Dec. 12 (Bloomberg) -- Kumba Iron Ore Ltd. has three months to apply to take over disputed 21.4 percent rights to Africa’s biggest iron-ore mine, South Africa’s highest court said, as it reversed rulings that had handed the whole site to the company.
The Constitutional Court granted the Department of Mineral Resources an appeal against rulings ordering the state to award all rights to Sishen Iron Ore, a unit of Anglo American Plc’s Kumba, according to an e-mailed copy of the decision. At the same time it said Kumba, which holds the rest of the rights, is the only party capable of applying for the government’s stake.
The department earlier granted the stake in the rights to Imperial Crown Trading 289 (Pty) Ltd. after a permit belonging to ArcelorMittal South Africa Ltd. expired. Those rights were revoked in favor of Johannesburg-based Kumba in 2011, a decision upheld in March this year by the Supreme Court of Appeal.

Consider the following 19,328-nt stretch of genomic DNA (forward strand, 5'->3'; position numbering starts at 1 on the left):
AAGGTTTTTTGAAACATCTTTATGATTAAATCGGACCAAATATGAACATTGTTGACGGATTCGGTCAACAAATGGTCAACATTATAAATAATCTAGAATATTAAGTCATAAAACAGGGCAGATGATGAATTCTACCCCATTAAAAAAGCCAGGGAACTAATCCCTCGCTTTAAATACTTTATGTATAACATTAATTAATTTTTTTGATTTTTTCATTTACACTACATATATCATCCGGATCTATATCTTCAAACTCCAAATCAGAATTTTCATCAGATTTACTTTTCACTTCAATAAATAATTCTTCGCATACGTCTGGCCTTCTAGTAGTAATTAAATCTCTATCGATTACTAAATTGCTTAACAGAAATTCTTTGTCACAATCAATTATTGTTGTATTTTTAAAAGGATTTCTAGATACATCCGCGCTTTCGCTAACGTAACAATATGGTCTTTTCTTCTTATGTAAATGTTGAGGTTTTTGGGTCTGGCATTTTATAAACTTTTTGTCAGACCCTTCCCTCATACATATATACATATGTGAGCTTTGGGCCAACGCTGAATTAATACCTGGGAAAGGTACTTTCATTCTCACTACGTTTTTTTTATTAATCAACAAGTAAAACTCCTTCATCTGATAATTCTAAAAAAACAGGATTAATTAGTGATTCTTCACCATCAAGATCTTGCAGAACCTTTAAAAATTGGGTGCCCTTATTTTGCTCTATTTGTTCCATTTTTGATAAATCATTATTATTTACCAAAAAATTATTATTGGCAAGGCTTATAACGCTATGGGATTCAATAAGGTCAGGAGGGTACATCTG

A separate deal last month in which the company will sell as much as 6.25 million metric tons of iron ore a year to AMSA on discounted terms hinges on Kumba’s full ownership of rights.
“The old order mining right reverted to the state, as custodian of the right,” Deputy Chief Justice Dikgang Moseneke said in today’s judgment. “I conclude that Sishen is the only party competent to apply for and be granted the mining right.”
Previous judgments ruled that Kumba’s earlier conversion of a 78.6 percent stake from so-called old order rights to new order rights had been adequate to give it the entire stake.
To contact the reporter on this story: Andre Janse van Vuuren in Johannesburg at email@example.com